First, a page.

For more information about possible placements, please email English_Internships@uml.edu.
In this exciting and highly competitive field, internships are difficult to come by, but our students have landed positions through diligent searching and careful preparation. Search and see! Students must apply for broadcasting internships on their own. We may have some contacts—ask!
This broad field encompasses many professional writing activities built around reaching target audiences, including newsletters, video, social media, and email and print communications. Lots of jobs in this field, so get some experience!
One of the most in-demand fields, development is business-speak for fundraising. Writing internships and jobs in development include grant and proposal writing, direct mail, electronic communications such as newsletters and websites, event planning, supporting materials for prospect cultivation, etc.
An attractive field for many English majors, publishing is a highly competitive industry—even for its internships—but a few of our students have landed positions through diligent searching and careful preparation. Often internships in this field are paid and thus not eligible for course credit; most of those are in the Boston area, and students from Boston colleges are also applying for those positions. Students seeking such positions should get help from the Career & Co-op Center. It is possible to find unpaid editing/publishing internships at smaller, local presses/publications.
Internship opportunities in education include working with youth K-12 in after-school programs, shadowing high school teachers and contributing lessons to a class, developing curriculum for a hands-on learning center, and more. Great for those considering careers in teaching!
These internships often focus on print reporting, but sometimes they include using social media, making videos, or blogging. Some experience writing for The Connector and/or taking journalism courses is preferred (though not required) for these positions.
An English degree is among the preferred BAs to precede a law degree, so law firms may welcome English majors as interns. Often these positions are not advertised, so students may need to approach firms and offer their services. Some students have sought out positions, usually as law offices assisting low-income or disadvantaged people. Almost every semester we place a student with the local legal aid office, and students have had a uniformly positive experience there. If you plan to pursue a law career, please take advantage of this rare opportunity to gain experience that will set you apart from others applying to law school!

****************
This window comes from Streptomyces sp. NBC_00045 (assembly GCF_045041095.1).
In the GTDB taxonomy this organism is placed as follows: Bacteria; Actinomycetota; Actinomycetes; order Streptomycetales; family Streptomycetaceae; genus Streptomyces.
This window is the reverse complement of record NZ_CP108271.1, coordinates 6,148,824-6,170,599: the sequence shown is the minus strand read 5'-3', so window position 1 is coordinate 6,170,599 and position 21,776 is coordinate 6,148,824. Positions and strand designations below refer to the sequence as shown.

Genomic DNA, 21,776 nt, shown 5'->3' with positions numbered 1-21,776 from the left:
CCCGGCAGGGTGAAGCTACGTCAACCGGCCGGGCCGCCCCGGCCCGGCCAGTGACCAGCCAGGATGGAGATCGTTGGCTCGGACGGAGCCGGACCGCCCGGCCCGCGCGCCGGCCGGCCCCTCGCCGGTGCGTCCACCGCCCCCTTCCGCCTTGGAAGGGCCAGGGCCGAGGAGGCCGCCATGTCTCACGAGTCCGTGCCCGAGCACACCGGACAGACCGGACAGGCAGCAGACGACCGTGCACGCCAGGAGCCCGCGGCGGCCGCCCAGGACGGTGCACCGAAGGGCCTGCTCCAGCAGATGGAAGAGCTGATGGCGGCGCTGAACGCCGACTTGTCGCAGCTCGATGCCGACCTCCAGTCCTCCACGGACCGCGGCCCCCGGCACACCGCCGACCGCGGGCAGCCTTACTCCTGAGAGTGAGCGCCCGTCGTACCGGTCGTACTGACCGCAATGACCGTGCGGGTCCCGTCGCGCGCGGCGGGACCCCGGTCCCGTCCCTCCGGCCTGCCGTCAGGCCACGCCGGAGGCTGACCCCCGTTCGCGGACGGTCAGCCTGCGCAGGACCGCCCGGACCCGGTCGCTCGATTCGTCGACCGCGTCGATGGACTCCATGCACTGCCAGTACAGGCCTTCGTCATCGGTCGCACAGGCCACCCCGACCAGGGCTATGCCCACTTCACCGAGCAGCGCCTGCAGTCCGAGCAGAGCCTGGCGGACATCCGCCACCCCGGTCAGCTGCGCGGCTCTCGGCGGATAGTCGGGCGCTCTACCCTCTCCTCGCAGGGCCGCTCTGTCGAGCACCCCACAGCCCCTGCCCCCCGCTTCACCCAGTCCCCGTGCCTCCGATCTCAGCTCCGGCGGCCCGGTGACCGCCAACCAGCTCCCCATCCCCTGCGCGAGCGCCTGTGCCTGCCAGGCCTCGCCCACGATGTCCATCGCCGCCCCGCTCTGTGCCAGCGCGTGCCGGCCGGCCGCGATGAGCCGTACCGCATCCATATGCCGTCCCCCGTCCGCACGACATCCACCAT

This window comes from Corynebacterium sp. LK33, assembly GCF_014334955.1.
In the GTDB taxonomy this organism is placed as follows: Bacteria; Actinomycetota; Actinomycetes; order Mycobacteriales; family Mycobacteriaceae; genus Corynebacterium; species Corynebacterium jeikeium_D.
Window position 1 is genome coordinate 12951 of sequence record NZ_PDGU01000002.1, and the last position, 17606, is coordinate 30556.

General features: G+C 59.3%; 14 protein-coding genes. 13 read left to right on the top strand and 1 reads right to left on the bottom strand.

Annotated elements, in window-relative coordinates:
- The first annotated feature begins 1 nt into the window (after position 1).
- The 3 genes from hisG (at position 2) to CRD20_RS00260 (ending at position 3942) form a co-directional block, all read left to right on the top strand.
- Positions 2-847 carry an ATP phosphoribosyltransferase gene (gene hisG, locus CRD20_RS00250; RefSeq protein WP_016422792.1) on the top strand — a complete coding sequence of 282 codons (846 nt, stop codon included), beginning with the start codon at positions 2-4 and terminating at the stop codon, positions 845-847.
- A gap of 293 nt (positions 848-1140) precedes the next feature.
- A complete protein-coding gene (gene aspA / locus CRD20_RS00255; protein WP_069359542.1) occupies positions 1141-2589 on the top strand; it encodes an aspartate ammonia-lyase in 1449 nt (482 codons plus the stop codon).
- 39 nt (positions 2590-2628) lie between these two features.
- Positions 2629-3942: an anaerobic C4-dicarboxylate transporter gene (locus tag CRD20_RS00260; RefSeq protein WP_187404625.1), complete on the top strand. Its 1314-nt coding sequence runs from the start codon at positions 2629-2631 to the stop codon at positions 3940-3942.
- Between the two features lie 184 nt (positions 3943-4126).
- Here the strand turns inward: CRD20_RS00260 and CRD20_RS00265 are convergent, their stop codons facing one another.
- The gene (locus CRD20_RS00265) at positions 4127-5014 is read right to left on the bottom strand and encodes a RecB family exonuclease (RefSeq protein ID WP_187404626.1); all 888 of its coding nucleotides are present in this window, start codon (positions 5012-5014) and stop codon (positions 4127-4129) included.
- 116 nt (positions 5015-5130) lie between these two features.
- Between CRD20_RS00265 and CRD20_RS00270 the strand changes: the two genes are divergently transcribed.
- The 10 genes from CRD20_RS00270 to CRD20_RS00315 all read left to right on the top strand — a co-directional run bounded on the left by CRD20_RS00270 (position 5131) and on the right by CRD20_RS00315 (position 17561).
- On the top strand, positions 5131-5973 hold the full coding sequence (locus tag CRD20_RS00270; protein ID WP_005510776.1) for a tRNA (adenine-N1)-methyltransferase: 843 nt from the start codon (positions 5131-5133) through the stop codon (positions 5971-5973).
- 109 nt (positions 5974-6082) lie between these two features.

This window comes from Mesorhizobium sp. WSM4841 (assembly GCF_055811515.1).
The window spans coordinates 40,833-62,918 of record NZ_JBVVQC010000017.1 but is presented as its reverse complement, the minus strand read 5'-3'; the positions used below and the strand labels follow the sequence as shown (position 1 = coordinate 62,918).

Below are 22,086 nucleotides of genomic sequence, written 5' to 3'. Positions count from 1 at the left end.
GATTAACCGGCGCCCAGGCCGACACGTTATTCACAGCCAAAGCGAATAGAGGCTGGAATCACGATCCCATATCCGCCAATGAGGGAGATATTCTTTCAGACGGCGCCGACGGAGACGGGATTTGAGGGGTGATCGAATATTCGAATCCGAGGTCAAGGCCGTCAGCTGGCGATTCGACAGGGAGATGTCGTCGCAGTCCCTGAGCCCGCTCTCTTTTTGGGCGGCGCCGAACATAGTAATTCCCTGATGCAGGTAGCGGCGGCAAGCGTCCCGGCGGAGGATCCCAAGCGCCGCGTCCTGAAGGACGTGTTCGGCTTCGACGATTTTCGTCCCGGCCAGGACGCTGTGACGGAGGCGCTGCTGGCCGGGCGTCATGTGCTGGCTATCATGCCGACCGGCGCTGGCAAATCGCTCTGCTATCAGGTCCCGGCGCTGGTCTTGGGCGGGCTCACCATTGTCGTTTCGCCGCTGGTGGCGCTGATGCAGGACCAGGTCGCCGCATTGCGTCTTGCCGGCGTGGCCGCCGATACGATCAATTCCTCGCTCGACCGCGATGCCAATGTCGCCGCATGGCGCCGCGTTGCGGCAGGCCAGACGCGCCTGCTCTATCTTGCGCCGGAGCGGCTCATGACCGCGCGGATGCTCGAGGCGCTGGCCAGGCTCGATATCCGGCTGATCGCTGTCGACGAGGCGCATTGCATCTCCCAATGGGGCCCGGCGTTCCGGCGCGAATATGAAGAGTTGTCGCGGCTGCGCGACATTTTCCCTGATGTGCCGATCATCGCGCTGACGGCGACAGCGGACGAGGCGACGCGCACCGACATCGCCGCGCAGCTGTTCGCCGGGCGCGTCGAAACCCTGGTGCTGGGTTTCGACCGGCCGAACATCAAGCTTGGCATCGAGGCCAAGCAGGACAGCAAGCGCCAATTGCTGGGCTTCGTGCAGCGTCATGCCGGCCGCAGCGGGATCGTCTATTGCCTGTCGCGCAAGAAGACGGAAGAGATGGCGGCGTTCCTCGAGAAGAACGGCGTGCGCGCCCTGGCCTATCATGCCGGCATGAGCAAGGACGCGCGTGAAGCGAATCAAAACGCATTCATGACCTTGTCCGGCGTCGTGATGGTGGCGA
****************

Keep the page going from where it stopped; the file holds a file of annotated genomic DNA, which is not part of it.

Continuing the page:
Students often think of marketing as a business major’s field, but English majors make excellent matches for marketing positions. Marketing involves the promotion of products and services, but also of ideas, causes, and organizations. A marketing internship may social media and presentations, as well as producing advertisements, flyers, brochures, or reports. Get your foot in the door!
Especially in the Merrimack Valley and Greater Boston, there are many positions available in public arts and humanities institutions and organizations. Most of these are with museums and cultural organizations, ranging from researching and writing for exhibitions to building public programming. Such positions are sometimes but not usually paid but can be a gateway to employment in a popular regional industry. (FYI: UMass Lowell now offers a Master’s degree in Public Administration with Public Arts and Humanities track.)
Defined by the Public Relations Society of America, public relations is “a strategic communication process that builds mutually beneficial relationships between organizations and their publics.” Work in the field includes such things as writing press releases, maintaining media relations, social media, and creating materials to promote good relations with the public.
Excellent social media skills are in high demand in the working world. Competence in various platforms is preferred for social media internships: Facebook, Twitter, Tumblr, Instagram, Pinterest, YouTube, etc. It is worth contacting organizations or businesses on your own to gauge their interest in accepting an intern for social media. Lots of opportunities out there!
Almost all technical writing internships with companies should and will be paid positions. That said, nonprofits might need interns with skills in writing in technical genres such as proposals, reports, data visualizations and tables, and documentation.